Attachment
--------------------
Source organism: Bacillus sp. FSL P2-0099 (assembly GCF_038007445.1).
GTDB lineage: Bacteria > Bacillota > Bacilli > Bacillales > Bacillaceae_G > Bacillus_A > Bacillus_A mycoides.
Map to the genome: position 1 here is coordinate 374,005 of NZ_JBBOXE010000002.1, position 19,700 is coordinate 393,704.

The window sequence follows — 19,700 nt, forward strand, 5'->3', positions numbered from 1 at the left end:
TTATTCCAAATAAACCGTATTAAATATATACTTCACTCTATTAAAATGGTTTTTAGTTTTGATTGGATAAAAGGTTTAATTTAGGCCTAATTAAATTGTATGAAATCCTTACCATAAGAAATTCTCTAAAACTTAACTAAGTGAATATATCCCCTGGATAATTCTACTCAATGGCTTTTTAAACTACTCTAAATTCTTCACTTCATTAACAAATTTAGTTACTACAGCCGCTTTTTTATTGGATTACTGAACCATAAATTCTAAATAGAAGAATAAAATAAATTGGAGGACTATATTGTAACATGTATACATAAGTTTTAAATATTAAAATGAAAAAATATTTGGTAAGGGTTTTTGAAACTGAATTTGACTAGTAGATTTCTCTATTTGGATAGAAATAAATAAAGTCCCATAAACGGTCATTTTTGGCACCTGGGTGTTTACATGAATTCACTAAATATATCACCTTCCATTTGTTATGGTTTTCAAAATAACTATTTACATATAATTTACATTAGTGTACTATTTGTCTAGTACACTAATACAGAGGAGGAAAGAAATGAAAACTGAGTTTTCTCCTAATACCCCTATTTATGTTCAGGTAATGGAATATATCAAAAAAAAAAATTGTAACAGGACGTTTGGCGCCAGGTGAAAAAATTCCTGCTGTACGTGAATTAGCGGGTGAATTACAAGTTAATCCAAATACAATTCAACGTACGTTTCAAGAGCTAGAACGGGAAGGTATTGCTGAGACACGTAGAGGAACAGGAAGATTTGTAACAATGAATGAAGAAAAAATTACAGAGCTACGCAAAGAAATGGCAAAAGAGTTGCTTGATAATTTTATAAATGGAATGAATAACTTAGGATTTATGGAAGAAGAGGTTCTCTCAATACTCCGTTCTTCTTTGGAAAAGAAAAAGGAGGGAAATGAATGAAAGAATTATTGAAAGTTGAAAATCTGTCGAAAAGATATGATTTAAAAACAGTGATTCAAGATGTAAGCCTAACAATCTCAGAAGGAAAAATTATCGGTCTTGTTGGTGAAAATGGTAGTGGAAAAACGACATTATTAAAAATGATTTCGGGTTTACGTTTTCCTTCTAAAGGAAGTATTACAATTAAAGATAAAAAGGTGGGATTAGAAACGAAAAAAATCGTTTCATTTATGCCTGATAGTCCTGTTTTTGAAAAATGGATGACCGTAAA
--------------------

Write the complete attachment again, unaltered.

Source organism: Bacillus sp. FSL P2-0099 (assembly GCF_038007445.1).
GTDB lineage: Bacteria > Bacillota > Bacilli > Bacillales > Bacillaceae_G > Bacillus_A > Bacillus_A mycoides.
Map to the genome: position 1 here is coordinate 374,005 of NZ_JBBOXE010000002.1, position 19,700 is coordinate 393,704.

The window sequence follows — 19,700 nt, forward strand, 5'->3', positions numbered from 1 at the left end:
TTATTCCAAATAAACCGTATTAAATATATACTTCACTCTATTAAAATGGTTTTTAGTTTTGATTGGATAAAAGGTTTAATTTAGGCCTAATTAAATTGTATGAAATCCTTACCATAAGAAATTCTCTAAAACTTAACTAAGTGAATATATCCCCTGGATAATTCTACTCAATGGCTTTTTAAACTACTCTAAATTCTTCACTTCATTAACAAATTTAGTTACTACAGCCGCTTTTTTATTGGATTACTGAACCATAAATTCTAAATAGAAGAATAAAATAAATTGGAGGACTATATTGTAACATGTATACATAAGTTTTAAATATTAAAATGAAAAAATATTTGGTAAGGGTTTTTGAAACTGAATTTGACTAGTAGATTTCTCTATTTGGATAGAAATAAATAAAGTCCCATAAACGGTCATTTTTGGCACCTGGGTGTTTACATGAATTCACTAAATATATCACCTTCCATTTGTTATGGTTTTCAAAATAACTATTTACATATAATTTACATTAGTGTACTATTTGTCTAGTACACTAATACAGAGGAGGAAAGAAATGAAAACTGAGTTTTCTCCTAATACCCCTATTTATGTTCAGGTAATGGAATATATCAAAAAAAAAAATTGTAACAGGACGTTTGGCGCCAGGTGAAAAAATTCCTGCTGTACGTGAATTAGCGGGTGAATTACAAGTTAATCCAAATACAATTCAACGTACGTTTCAAGAGCTAGAACGGGAAGGTATTGCTGAGACACGTAGAGGAACAGGAAGATTTGTAACAATGAATGAAGAAAAAATTACAGAGCTACGCAAAGAAATGGCAAAAGAGTTGCTTGATAATTTTATAAATGGAATGAATAACTTAGGATTTATGGAAGAAGAGGTTCTCTCAATACTCCGTTCTTCTTTGGAAAAGAAAAAGGAGGGAAATGAATGAAAGAATTATTGAAAGTTGAAAATCTGTCGAAAAGATATGATTTAAAAACAGTGATTCAAGATGTAAGCCTAACAATCTCAGAAGGAAAAATTATCGGTCTTGTTGGTGAAAATGGTAGTGGAAAAACGACATTATTAAAAATGATTTCGGGTTTACGTTTTCCTTCTAAAGGAAGTATTACAATTAAAGATAAAAAGGTGGGATTAGAAACGAAAAAAATCGTTTCATTTATGCCTGATAGTCCTGTTTTTGAAAAATGGATGACCGTAAA